A lot of what once existed in this area is now gone, the land worth more than the value of the businesses that were on them, so the businesses were closed and the land was sold.  Running a business is a long term commitment, while selling property is quick and profitable.  But, as my old professor used to say, art is forever.  The title of this post is a working title for this potential series of artworks about regional businesses that have closed and been demolished, never to be seen again.  It is adapted from a song lyric by the band Bad Brains, from their debut album (circa 1982), regarding the band's being driven out of its hometown years earlier.  Many businesses that were once big are now gone.  I dealt with a few of them in my boardwalk series.  This possible new series begins with the Circus.


My starting point was two photos that document things that no longer exist, one showing the last fried soft shell crab sandwich platter (with fries and onion rings) I ever had there, and a view of the building itself, one of a few I took after it closed but before it was torn down.  The idea is to show it as food on a car hop tray, hanging outside a car window, as a customer might have ordered it.  I've been seeing these images for years, thumbnail icons on my desktop every time I turn on my computer, and I've even tried sketching it out a few times, but turning those tiny images into a block sketch was a challenge.  So today I bit the bullet and printed out full page copies of the two most significant images and brought them with me to the Studio.  The above sketch is the idea I am going with.  Still have to work out all the mirror reversal stuff, and I'm not worried about exactly copying anything from the photos, but at least I have a plan now.  When I get it all figured out, I can start working on a block drawing.

Woodcut Class Returns


Well, I hope.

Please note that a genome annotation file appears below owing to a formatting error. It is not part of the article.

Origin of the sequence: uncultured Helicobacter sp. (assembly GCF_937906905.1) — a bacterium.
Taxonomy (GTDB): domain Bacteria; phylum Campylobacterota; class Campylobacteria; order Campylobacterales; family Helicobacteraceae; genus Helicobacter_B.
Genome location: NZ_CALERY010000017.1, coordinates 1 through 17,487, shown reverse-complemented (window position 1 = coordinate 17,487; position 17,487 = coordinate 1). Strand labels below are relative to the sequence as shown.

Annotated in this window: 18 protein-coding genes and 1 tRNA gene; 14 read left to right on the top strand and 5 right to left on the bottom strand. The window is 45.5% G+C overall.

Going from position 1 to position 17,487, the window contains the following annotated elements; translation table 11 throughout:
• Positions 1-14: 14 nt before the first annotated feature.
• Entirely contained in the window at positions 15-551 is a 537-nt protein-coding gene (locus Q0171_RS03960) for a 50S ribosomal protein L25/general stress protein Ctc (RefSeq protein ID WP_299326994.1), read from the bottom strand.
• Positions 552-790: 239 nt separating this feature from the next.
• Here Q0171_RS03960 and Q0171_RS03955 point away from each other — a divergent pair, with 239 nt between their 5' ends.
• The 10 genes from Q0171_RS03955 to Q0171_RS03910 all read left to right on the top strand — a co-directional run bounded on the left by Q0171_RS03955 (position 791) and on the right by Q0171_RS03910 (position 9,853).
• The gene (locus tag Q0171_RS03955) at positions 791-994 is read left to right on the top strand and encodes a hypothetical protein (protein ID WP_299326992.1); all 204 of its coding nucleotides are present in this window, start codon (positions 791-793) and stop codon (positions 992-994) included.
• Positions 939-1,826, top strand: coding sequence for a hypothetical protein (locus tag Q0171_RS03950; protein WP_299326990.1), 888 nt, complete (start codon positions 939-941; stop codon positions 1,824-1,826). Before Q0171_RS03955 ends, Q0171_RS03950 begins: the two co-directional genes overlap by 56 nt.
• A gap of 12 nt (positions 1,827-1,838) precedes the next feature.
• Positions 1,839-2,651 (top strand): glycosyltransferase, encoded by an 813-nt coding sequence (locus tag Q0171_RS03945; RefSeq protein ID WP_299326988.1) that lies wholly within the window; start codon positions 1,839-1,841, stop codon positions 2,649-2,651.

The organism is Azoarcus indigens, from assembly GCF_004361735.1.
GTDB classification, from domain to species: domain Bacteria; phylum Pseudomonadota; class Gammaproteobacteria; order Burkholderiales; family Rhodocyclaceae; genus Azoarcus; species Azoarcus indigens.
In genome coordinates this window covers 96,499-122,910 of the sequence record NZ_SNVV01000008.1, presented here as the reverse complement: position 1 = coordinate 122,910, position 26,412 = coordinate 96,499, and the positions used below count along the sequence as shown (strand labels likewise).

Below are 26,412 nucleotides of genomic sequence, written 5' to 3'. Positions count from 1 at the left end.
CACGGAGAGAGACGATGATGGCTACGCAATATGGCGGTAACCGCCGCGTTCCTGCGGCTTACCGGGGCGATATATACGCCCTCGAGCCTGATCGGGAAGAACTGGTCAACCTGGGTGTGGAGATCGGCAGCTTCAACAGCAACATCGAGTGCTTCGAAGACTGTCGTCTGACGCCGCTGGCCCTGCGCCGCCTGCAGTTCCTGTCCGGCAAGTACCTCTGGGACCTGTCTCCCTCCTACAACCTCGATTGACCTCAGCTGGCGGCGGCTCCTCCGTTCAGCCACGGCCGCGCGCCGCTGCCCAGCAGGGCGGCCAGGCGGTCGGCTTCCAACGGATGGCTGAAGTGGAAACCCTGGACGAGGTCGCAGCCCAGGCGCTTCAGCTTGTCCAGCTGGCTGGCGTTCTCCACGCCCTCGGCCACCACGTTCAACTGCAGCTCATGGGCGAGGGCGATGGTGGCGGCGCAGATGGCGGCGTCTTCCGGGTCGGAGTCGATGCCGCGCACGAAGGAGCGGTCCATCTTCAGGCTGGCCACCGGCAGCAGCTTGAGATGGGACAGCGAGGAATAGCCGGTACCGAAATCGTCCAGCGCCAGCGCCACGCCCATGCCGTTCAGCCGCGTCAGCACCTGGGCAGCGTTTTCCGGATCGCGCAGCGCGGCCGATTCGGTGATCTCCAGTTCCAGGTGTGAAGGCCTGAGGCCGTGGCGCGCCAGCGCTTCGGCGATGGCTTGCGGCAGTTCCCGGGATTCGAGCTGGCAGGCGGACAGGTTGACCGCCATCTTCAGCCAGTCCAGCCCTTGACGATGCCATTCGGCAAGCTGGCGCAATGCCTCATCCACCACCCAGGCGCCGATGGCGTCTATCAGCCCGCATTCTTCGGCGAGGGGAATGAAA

A few weeks ago I noticed a class or group (whited out, hard to tell what had been there) was eliminated from the Belmar Arts Council schedule for late fall, and decided to try to get another one of mine going.  Had two over the summer, both getting enough to make enrollment, one was actually over the cap I had set, so I decided if there was any demand, I'd be happy to add one more.  Plus, other than needing to buy one more board, I have all the supplies I need to have the class.  Would have been happy to fill out the official form, but no one knew where they were.

Unfortunately, our new director was on vacation again, so nothing could be decided right away.  She was finally back last week, and her quick reaction was to say it shouldn't be a problem.  I was there on the weekend to shoot the opening for the blog, but she was off for the day.  And the college student office assistant is no longer working there- don't know exactly what happened with that.  But today I checked the BelmarArts website and the woodcut class is now up, complete with registration form.  Now all that has to happen is for potential students to discover that it exists and hope that some  people sign up for it.  First class is in two weeks.  Didn't want to go much later than that, as I like to not push things too close to Christmas.

The class will meet 4 times, not quite as spread out as we were for the early summer classes.  The dates are November 7, 14, 28, and December 5.  At the usual 6:30 - 9:00 pm time we have used the past few years.  I'll start spreading he word tomorrow, and hope that BelmarArts can arrange some publicity.

Saturday, October 20, 2018

Almost Done